Mark Mazower (1997) argues that after World War II, Western powers shifted their emphasis from collective rights to individual human rights. Yet this change in ideological accent did not lessen the stigma attached to minorities. To consider some paradigmatic examples from the mid-twentieth century, the construction of Arabs as a minority in Israel and of Muslims as a minority in India were broadly comparable to the process that shaped dominant forms of political subjectivity and state identity in Turkey several decades earlier. The histories of state formation in Israel and India were, in many respects, quite distinct: India was founded through anticolonial struggle and partitioned at the moment of independence; Israel was established through settler-colonial practices and, despite U.N.-led plans for partition, never separated into two states. In each case, however, a normative narrative of national belonging was fostered through the forced expulsion and dispossession of many of those now recognized as a minority, and those among the minority who remained had to bear the burden of proving loyalty to state authorities who viewed them as foreign (Pandey 1999; Robinson 2013). Compare also the case of Copts in present-day Egypt: intellectuals and organizations within the community continue to debate the risks of pursuing rights as a religious minority, because such a designation might mean their exclusion from statist narratives of national unity (Mahmood 2012).

The term minority (azınlık) in Turkey today functions more often as an accusation hurled at socially vulnerable populations than as a strictly legal-bureaucratic category for allocating resources or ensuring communal rights. It is in this context that the Jewish community, historically recognized as a minority, has anxiously debated the safety of publicly displaying religious signs, for fear of being accused of disloyalty to the state (Brink-Danan 2011). Other marginalized groups who are not recognized as minorities are nonetheless not simply accepted as part of the majority; as a result, they frequently make strident appeals to the dominant ethnoreligious imaginaries of the nation. Undocumented Bulgarian migrants, working under conditions of legal constraint and social precarity, have sought avenues of limited political inclusion by claiming ethnoreligious identification with the Turkish majority (Parla 2011). Some Turkish converts to evangelical Christianity, who remain largely unconstrained by the legal limits faced by undocumented migrants but who often suffer harassment and violence, also seek majority status. They socially distance themselves from the Armenian and Greek Orthodox Christian churches, which were labeled as minorities after Lausanne, in efforts to present themselves as authentically Turkish (Özyürek 2009). Alevi civil society groups have waged struggles for collective rights that are in fact offered to recognized minorities, like exemption from state-mandated religion courses in elementary and secondary schools, but they have overwhelmingly rejected overtures from the European Union to claim such rights under the minority designation. They justify their repudiation of the term with the claim that they are foundational elements (asli unsur) of the Turkish state (Tambar 2014).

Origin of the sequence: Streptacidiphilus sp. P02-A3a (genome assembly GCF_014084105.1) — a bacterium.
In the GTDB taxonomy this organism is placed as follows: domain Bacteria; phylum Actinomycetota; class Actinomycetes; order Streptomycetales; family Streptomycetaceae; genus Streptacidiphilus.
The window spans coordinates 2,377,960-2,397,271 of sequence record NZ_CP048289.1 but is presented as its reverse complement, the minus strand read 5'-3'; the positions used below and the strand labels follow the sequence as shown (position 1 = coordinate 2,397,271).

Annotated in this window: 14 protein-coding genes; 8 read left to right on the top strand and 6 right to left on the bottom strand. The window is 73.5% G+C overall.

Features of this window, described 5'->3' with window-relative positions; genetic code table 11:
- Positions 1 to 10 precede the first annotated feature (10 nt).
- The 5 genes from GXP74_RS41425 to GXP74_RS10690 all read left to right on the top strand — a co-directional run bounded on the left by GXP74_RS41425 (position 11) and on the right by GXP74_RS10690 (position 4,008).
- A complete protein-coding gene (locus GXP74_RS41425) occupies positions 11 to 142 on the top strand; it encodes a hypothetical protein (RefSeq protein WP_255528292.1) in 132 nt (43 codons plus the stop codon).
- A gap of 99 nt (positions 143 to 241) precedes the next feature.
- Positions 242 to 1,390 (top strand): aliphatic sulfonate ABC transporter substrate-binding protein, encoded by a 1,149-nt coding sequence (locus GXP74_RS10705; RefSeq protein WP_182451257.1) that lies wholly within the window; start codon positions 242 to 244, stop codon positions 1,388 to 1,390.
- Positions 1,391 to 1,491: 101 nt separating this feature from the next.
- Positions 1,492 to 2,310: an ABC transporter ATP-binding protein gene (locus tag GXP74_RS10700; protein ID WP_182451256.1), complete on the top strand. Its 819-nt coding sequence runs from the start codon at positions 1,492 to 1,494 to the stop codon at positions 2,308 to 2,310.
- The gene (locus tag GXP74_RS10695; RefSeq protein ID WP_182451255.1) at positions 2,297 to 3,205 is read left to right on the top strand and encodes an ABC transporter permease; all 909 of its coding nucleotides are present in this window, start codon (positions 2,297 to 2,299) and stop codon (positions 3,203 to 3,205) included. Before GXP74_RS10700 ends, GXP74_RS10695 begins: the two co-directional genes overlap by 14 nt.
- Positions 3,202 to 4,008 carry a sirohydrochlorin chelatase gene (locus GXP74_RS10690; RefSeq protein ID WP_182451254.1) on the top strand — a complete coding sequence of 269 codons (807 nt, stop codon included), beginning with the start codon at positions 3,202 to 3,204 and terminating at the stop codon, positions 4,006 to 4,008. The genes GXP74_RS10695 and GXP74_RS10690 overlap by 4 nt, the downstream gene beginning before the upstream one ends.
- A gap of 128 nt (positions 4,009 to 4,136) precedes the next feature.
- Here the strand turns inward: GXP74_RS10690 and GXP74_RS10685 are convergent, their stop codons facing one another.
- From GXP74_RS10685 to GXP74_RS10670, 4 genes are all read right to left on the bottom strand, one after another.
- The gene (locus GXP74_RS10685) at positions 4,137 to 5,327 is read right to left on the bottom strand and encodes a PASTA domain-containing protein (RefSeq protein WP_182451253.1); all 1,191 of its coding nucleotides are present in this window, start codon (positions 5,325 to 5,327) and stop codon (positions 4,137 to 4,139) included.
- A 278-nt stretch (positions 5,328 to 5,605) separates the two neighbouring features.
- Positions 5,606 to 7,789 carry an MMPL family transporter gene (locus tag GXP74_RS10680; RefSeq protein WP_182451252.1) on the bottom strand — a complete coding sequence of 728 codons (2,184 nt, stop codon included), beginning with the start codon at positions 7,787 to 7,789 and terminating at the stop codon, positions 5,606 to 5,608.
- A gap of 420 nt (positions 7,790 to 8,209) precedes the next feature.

These examples indicate that what appears to be a simple binary of majority-minority in fact orients a heterogeneous field of unequally positioned identities and claims. Importantly, these examples also exhibit a shared underlying assumption that the category of minority functions not only or even primarily as legal protection; it operates more potently as a mode of social recognition that groups seek to evade, protect themselves against, or overtly repudiate, because it threatens to excise the community in question from the historical past and future of the nation and its purportedly unified people.

For their part, Kurds have long been viewed by Turkish state elites as “prospective Turks” (Yeğen 2007)—that is, because of their predominantly Muslim denominational affiliation, they have often been seen as assimilable to the social, linguistic, and political norms of belonging in the Turkish nation. In moments when Kurdish organizations have been perceived as raising a fundamental threat to the Turkish state, especially acute in the past few decades with the onset of armed confrontation between the state and the PKK, Kurdish political leaders or public figures have faced accusations not simply of committing legal crimes but of being crypto-Jewish or crypto-Armenian—ethnoreligious affiliations whose minority associations mark them almost self-evidently as treasonous (Yeğen 2007; Paker 2010). Applicable even to those once considered prospective Turks, the negative historicity of the minority entails a moral sensibility that sustains ideological exclusions and justifies collective violence.